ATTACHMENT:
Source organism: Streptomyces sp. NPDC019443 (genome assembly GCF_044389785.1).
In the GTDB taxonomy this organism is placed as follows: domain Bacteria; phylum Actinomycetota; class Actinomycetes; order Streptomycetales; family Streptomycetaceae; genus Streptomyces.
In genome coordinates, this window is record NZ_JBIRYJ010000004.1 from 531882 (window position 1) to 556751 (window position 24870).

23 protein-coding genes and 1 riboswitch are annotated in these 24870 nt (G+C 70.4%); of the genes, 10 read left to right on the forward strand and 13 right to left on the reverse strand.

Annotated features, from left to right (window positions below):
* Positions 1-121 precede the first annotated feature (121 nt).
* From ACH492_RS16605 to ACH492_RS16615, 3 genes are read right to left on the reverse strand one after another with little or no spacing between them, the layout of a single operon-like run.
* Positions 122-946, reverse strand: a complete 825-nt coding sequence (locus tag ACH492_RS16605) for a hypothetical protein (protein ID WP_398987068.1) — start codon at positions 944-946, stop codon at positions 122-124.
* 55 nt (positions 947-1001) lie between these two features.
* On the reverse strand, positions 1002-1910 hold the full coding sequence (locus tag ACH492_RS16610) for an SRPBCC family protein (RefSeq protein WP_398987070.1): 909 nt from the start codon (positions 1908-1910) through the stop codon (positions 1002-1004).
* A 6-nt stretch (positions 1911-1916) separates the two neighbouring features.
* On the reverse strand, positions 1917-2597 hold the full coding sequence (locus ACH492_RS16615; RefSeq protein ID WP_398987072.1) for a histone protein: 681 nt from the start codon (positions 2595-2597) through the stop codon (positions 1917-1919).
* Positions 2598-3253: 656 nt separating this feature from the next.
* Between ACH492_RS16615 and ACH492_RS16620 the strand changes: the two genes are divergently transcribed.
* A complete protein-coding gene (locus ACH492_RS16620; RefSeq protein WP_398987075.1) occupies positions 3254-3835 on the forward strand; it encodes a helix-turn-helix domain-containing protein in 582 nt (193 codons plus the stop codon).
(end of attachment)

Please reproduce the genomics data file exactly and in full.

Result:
Source organism: Streptomyces sp. NPDC019443 (genome assembly GCF_044389785.1).
In the GTDB taxonomy this organism is placed as follows: domain Bacteria; phylum Actinomycetota; class Actinomycetes; order Streptomycetales; family Streptomycetaceae; genus Streptomyces.
In genome coordinates, this window is record NZ_JBIRYJ010000004.1 from 531882 (window position 1) to 556751 (window position 24870).

23 protein-coding genes and 1 riboswitch are annotated in these 24870 nt (G+C 70.4%); of the genes, 10 read left to right on the forward strand and 13 right to left on the reverse strand.

Annotated features, from left to right (window positions below):
* Positions 1-121 precede the first annotated feature (121 nt).
* From ACH492_RS16605 to ACH492_RS16615, 3 genes are read right to left on the reverse strand one after another with little or no spacing between them, the layout of a single operon-like run.
* Positions 122-946, reverse strand: a complete 825-nt coding sequence (locus tag ACH492_RS16605) for a hypothetical protein (protein ID WP_398987068.1) — start codon at positions 944-946, stop codon at positions 122-124.
* 55 nt (positions 947-1001) lie between these two features.
* On the reverse strand, positions 1002-1910 hold the full coding sequence (locus tag ACH492_RS16610) for an SRPBCC family protein (RefSeq protein WP_398987070.1): 909 nt from the start codon (positions 1908-1910) through the stop codon (positions 1002-1004).
* A 6-nt stretch (positions 1911-1916) separates the two neighbouring features.
* On the reverse strand, positions 1917-2597 hold the full coding sequence (locus ACH492_RS16615; RefSeq protein ID WP_398987072.1) for a histone protein: 681 nt from the start codon (positions 2595-2597) through the stop codon (positions 1917-1919).
* Positions 2598-3253: 656 nt separating this feature from the next.
* Between ACH492_RS16615 and ACH492_RS16620 the strand changes: the two genes are divergently transcribed.
* A complete protein-coding gene (locus ACH492_RS16620; RefSeq protein WP_398987075.1) occupies positions 3254-3835 on the forward strand; it encodes a helix-turn-helix domain-containing protein in 582 nt (193 codons plus the stop codon).